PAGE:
“The question is not, — how much does the youth know? when he has finished his education — but how much does he care? and about how many orders of things does he care? In fact, how large is the room in which he finds his feet set? and, therefore, how full is the life he has before him?”
― Charlotte Mason, School Education: Developing A Curriculum
One of the drawbacks of a Curriculum Guide is that it, of necessity, produces division rather than integration. Classical education aims to show students the integration of all things in Christ, the One in Whom all things hold together. In some ways, the very structure of a Curriculum Guide is antithetical to this goal, for a Curriculum Guide—in order to categorize and communicate effectively—must divide and break down concepts into separate disciplines. The Curriculum Guide analyzes the animal of education in the same way that the scientist does—by cutting it apart, by tagging it, labeling it, defining it. It is the skilled teacher who can take these two-dimensional diagrams and parsed out pieces of pedagogy and pull them back together into a living, breathing animal that can run on all fours or take flight into the unknown.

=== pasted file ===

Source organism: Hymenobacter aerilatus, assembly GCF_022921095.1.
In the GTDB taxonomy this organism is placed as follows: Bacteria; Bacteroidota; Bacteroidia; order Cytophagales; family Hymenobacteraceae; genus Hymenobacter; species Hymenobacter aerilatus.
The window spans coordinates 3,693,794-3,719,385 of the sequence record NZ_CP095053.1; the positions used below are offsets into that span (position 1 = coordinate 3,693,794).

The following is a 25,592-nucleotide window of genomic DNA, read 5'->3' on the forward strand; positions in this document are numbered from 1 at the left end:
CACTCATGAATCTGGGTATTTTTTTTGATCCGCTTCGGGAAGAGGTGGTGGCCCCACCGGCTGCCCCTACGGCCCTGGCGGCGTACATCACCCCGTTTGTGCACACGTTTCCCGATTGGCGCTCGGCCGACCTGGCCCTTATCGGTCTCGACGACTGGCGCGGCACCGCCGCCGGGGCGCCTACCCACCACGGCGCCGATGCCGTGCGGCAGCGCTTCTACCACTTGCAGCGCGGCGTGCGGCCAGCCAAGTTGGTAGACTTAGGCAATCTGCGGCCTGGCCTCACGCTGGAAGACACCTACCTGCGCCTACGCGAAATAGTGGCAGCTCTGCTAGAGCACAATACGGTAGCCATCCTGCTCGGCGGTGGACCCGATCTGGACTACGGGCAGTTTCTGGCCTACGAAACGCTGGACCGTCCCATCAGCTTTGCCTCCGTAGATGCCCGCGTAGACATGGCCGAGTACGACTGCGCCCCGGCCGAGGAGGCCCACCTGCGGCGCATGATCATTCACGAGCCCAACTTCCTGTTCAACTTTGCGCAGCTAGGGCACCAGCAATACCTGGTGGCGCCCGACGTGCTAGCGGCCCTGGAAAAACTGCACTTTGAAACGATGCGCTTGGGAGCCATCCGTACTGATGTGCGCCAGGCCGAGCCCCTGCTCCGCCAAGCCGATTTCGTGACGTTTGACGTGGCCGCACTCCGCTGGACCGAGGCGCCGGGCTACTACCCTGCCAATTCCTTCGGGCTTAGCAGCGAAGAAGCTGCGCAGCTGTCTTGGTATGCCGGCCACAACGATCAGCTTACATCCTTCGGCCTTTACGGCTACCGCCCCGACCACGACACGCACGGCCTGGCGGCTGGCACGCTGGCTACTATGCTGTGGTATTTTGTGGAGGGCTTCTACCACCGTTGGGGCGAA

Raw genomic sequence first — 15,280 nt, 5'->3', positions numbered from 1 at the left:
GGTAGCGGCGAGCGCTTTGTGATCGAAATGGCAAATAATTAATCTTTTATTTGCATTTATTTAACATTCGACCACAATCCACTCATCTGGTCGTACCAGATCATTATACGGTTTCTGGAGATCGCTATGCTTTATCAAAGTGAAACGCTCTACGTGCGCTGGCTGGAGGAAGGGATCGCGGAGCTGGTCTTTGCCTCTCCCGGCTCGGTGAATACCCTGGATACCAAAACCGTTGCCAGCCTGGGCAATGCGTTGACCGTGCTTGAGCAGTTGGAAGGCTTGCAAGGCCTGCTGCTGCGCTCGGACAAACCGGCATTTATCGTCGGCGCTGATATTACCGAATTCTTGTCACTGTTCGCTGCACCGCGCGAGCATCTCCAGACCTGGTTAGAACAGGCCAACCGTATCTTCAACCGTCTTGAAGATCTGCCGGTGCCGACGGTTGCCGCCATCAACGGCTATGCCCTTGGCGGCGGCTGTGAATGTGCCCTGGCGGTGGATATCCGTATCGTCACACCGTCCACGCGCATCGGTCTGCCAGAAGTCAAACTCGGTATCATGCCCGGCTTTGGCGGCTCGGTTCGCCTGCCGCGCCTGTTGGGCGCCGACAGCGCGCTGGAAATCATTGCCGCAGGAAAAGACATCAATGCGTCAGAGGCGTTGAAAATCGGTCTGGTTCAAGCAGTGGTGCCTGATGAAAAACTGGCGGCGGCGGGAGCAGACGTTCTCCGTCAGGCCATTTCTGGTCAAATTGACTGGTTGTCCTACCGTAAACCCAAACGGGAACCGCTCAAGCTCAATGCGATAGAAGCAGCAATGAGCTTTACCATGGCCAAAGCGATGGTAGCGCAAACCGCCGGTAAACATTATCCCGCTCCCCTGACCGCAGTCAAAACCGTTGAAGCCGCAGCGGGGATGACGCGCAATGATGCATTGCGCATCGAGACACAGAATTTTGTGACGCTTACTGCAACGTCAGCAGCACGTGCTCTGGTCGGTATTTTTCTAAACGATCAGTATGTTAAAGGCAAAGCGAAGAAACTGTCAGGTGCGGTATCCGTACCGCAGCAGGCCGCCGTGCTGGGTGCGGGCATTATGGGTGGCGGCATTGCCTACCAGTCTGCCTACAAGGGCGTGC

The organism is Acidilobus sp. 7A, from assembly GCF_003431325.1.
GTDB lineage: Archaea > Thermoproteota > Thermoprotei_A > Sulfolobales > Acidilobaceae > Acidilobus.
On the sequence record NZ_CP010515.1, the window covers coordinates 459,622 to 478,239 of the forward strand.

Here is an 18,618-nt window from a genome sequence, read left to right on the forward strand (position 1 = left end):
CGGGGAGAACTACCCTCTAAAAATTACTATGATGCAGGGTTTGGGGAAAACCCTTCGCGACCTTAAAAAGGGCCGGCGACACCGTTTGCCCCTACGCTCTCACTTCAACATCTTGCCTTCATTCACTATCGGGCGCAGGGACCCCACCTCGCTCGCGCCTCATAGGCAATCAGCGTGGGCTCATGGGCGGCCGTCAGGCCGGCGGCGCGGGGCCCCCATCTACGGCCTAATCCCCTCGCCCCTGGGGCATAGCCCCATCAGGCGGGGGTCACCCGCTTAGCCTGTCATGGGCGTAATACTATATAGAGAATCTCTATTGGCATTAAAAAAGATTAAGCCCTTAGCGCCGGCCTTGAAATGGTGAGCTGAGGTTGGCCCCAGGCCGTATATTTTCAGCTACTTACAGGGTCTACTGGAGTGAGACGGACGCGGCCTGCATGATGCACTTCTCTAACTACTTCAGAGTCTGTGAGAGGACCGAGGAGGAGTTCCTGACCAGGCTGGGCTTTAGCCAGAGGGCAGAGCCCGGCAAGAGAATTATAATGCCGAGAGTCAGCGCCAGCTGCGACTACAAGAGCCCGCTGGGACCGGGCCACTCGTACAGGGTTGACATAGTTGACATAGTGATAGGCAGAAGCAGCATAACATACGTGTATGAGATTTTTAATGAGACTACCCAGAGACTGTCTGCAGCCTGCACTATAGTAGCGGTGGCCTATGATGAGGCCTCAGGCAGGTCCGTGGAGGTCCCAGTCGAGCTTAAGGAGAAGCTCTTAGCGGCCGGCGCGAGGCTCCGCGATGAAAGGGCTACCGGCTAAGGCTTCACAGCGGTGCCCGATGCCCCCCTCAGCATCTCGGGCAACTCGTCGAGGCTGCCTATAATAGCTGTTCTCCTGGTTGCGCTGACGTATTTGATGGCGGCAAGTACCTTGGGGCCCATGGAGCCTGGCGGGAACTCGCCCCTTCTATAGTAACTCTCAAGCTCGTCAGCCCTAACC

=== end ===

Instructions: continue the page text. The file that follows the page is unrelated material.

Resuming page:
Another challenge for a Curriculum Guide is conveying that the non-academic aspects of education are the most important. What does it profit a man to gain the whole world of Calculus and Physics and lose his soul? Since we believe that the foundation of education is piety, “the proper fear and love of God and man,” it is necessary that our Curriculum Guide should go beyond academic standards in some of its goals. It must advance from the realm of quantitative knowledge into the realm of wisdom and virtue. Those of us who have formulated Objectives and Key Results (OKRs) know that a key result must be measurable. And yet how can wisdom and virtue be measured by human means? The goal of education is “to love what is lovely,” but where is the yardstick to know whether that has been attained?
Because of these challenges, any Curriculum Guide will have limitations in conveying what it means to be a student. And yet, despite the limitations, the benefits of the Curriculum Guide still make it a profitable tool as we guide students along the way.